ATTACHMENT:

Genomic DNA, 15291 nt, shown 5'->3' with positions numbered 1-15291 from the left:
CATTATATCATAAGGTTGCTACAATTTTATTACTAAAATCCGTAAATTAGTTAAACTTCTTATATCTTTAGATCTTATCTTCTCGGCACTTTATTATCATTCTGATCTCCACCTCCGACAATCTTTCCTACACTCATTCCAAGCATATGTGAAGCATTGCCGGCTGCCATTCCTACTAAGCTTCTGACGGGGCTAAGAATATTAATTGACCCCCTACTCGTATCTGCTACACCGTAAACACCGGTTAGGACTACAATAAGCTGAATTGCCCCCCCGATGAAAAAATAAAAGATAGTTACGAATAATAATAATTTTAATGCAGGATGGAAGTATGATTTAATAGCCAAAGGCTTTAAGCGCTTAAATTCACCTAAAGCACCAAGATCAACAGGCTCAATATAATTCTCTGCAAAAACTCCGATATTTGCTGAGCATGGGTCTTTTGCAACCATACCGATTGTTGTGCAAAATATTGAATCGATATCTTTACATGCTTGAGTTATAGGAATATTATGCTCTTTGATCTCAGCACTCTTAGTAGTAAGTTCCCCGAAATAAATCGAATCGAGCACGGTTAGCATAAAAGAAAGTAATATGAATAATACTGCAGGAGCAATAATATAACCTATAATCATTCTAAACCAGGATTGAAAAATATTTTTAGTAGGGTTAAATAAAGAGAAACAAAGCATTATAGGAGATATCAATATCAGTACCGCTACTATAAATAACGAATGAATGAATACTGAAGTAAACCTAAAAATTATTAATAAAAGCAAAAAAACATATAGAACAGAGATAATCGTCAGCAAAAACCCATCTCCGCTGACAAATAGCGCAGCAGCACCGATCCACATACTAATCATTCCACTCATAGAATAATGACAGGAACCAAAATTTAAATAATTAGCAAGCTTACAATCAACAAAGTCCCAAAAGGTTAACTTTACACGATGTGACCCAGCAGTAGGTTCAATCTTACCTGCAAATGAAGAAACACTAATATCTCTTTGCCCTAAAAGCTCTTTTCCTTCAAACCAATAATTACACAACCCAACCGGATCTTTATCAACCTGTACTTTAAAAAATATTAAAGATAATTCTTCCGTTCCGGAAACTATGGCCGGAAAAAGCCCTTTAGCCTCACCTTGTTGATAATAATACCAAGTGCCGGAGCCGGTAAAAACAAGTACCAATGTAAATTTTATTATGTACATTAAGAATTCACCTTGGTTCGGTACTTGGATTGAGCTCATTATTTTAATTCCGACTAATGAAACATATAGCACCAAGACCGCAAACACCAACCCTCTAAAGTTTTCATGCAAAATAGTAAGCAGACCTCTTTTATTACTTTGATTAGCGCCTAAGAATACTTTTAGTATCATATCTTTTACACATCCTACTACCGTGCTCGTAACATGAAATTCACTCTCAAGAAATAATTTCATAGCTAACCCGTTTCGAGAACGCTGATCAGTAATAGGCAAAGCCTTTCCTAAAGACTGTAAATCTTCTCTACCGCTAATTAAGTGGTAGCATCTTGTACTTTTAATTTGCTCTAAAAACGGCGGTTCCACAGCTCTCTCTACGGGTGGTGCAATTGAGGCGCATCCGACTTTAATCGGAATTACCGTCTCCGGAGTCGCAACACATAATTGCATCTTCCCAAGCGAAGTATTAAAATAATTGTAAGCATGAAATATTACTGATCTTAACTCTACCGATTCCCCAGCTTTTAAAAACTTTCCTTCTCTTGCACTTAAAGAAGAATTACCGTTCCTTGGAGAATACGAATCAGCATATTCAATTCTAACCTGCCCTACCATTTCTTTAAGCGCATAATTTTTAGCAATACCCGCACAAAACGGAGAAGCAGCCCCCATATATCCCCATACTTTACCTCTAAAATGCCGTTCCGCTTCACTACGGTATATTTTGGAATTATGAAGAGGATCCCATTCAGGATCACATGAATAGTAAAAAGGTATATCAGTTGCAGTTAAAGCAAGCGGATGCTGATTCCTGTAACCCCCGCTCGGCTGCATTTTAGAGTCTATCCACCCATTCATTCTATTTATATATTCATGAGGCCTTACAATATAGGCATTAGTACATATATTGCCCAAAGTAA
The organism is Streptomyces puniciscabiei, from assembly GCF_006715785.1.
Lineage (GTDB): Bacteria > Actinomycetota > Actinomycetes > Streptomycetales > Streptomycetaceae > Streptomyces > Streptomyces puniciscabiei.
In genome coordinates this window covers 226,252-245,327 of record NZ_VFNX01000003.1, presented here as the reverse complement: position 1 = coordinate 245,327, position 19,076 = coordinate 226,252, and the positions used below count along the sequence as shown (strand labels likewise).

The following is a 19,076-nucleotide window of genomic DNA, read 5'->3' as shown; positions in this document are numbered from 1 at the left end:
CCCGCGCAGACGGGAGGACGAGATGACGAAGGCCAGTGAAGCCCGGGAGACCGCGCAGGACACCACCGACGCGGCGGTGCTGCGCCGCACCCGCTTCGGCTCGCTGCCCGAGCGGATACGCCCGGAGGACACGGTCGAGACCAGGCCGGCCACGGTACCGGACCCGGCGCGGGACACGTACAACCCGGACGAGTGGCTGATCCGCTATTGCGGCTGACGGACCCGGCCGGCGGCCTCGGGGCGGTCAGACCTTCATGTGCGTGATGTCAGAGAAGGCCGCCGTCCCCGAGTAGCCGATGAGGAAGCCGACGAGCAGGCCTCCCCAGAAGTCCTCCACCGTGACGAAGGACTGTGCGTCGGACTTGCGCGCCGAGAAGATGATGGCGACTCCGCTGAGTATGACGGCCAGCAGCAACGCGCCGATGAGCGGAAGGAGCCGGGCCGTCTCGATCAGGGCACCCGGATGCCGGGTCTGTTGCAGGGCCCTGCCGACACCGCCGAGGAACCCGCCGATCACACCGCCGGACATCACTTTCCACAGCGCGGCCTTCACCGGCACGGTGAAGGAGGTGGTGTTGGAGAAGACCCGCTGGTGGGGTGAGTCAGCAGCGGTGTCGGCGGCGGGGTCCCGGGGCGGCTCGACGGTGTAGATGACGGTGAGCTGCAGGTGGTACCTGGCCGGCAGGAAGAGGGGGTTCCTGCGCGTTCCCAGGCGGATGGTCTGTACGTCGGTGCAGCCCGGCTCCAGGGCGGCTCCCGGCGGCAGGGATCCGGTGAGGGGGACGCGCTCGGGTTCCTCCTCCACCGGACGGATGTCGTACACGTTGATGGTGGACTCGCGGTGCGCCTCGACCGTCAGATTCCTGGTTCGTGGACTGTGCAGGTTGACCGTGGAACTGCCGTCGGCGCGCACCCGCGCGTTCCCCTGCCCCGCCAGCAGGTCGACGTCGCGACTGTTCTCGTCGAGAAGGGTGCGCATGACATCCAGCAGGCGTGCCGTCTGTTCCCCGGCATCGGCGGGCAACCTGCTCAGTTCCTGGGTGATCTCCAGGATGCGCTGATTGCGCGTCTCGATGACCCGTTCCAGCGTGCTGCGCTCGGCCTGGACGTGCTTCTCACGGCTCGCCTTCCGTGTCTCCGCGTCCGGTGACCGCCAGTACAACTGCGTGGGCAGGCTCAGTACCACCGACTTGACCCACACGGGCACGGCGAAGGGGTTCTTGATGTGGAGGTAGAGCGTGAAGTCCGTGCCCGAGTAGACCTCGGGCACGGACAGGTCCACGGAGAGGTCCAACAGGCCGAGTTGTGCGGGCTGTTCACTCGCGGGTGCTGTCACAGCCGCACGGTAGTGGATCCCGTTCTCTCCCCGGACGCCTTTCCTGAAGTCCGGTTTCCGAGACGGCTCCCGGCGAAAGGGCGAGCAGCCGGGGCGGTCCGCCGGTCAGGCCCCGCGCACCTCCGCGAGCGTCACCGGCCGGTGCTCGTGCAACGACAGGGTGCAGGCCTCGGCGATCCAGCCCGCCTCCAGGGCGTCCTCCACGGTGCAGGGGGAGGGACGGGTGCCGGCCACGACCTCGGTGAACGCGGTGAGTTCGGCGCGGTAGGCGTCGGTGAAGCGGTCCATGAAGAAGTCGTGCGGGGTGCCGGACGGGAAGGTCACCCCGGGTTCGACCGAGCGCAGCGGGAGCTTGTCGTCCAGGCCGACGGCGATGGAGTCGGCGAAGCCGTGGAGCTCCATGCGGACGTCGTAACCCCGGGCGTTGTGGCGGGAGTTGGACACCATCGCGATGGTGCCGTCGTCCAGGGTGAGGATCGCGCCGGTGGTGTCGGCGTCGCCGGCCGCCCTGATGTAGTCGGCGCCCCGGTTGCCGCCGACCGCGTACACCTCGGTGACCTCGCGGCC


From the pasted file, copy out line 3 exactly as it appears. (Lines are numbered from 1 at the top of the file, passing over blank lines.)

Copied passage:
The organism is Streptomyces puniciscabiei, from assembly GCF_006715785.1.